Dealing with snowballs or ice buildup on paws and fur
If a dog is consistently getting snowballs forming in the webbing and fur between their toes that's the dog equivalent of getting rocks in your walking shoes - no fun at all. There are a few different solutions to try:
Yes, most dogs hate them, but often it's because they are too clunky or heavy or not properly put on....and because dogs aren't used to wearing clothes or shoes so they always have a reaction to them at first.
Here's what most pet owners think of as dog booties
Here's what most dog mushers think of as booties
The top booties have lots of features - rubberized soles, breathable fabrics, and a whole bunch of other things that your dogs don't really appreciate the way we humans do. These booties just keep them from being able to feel the earth (or snow) beneath their paws and that bothers them so they work hard to get those pesky things off.
The mushing version of a bootie is a cordura fabric (please don't get the fleece ones. Fleece will form snow and ice balls just as quickly as your dog's fur) with a velcro strap. Their purpose is NOT to keep paws warm (dogs do that on their own through countercurrent circulation and special fats in their paws called neatsfoot oil but that is for another tidbit). Their purpose is to protect paws from forming snow or ice balls or to protect against a cut or abrasion or another injury.
Dogs won't instantly accept this version of a bootie either. You have to size it and put it on properly so it is tight enough to stay put through deep snow. After a few minutes of funny footed walking, your dog should barely notice the booties on their feet. Instead, they will frolic in the fluffy white stuff rather than stopping and chewing out ice balls from between their toes every few feet. Eventually, this style of bootie will wear out and get holes. Once they do it is time to order replacements. Handlers and dog walkers need to also check to be sure that there is a proper fit and no holes during a walk so that snow is not building up inside the bootie, which can be just as bad or worse than no booties at all!
There are lots of small businesses that sell the mushing variety of dog booties online. Use their sizing charts to order the right size for your dog. We can always show you how to properly put them on. Here's a few to check out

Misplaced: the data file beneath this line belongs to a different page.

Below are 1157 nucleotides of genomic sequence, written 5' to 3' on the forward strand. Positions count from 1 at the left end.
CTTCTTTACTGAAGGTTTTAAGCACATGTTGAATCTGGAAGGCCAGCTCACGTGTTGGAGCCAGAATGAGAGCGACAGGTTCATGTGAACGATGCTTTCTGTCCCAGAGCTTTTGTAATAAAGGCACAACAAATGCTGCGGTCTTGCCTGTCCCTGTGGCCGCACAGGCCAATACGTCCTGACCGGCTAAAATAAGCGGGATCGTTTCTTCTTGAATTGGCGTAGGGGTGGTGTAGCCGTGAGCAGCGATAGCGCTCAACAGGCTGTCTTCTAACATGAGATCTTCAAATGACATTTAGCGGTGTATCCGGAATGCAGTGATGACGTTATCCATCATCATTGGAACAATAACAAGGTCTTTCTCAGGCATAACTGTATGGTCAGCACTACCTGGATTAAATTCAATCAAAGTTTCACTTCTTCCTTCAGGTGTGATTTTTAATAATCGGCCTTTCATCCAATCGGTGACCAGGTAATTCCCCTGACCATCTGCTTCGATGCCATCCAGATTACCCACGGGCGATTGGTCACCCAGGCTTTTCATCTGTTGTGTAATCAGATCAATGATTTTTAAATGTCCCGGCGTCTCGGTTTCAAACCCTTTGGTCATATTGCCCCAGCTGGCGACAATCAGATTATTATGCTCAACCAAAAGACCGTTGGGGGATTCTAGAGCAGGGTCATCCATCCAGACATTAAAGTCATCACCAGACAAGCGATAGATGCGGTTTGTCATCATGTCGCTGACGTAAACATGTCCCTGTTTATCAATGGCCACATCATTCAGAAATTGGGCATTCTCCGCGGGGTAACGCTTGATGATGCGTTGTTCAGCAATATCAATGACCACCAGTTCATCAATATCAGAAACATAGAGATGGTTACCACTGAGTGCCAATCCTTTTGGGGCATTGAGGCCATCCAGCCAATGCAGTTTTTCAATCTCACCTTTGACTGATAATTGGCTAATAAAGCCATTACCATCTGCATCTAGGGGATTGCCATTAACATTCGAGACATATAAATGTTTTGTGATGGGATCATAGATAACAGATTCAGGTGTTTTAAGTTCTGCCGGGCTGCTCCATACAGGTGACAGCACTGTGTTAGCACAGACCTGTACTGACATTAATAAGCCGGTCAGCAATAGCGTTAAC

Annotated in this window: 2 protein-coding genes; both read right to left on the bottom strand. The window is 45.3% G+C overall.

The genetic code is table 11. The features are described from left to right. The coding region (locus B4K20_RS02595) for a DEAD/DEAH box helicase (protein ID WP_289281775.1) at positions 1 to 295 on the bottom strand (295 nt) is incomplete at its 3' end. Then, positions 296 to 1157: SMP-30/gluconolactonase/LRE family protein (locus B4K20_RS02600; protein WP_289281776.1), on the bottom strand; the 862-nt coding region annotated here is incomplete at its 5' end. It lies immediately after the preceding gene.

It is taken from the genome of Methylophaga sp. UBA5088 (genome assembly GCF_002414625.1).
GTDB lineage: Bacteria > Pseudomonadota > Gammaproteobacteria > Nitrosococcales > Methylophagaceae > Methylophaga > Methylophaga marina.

Show Sheen Spray
We have used this spray successfully on some of our longer coated huskies in Alaska to help minimize (not eliminate) the formation of snow or ice balls on their fur. Spray Show Sheen on their paws, legs, chest, belly....wherever snow and ice might build up and brush/ massage into their fur well before they go out to play in the snow.
We have not yet tested how well this works on other breeds of dogs, especially those with hair rather than fur so this winter will be an experiment. We don't think this product will leave any residue, but we have not tested whether it could stain furniture, carpets or floors so talk to your groomer or others who might have more insight about this. It is not a greasy formula, it is more like silicone spray. Bonus - your dogs will have a very shiny coat!
If you try this on your dog this winter, let us know how it works for you.
Dogs can get splits and cracks in their paw pads or the webbing between their toes. When you are relaxing in the house with your dog, giving them belly rubs, take a minute to get a good look at each foot. Do they have cracks in any paw pads? Do they have splits, redness or swelling in the webbing between their toes? Are their nails a good length? Are there any splits or cracks in their nails? If so, they could use a little paw-dicure and pampering.
A couple products we found beneficial with sled dogs to protect their pads and help prevent snow and ice balls from forming between their toes are:
Paw Tect is a thicker salve that should be massaged into pads and webbing before your dog heads outside on long walks. It is less likely to leave residue on floors, furniture, etc. but test it out in your house before you take our word for it.
Musher's First Aid is a liquid oil with lots of antifungal and antiinflammatory properties. It works well on splits and cracks that may be infected. Because it is so oily it can also reduce snow ball formation on paws. Warning: This stuff is oily and will leave a residue on fabrics so don't put it on and let your dog run all over the house. Massage a small amount into their pads and paws very well before they go for walks outside and towel their feet off when they return to minimize the chance of any oily residue being tracked indoors.
This might be the best full coverage snowsuit we've seen for dogs that really struggle with snow and ice balls building up on their coats. (I'm looking at your doodles!). The company that makes this is well known for quality products for dog mushing so we feel confident this coat will be well made as well. Keeping their hair dry in fresh, wet snow will go a long way toward keeping them warm and happy. This is not insulated so not designed for super short-coated breeds, it really is for protection from snow.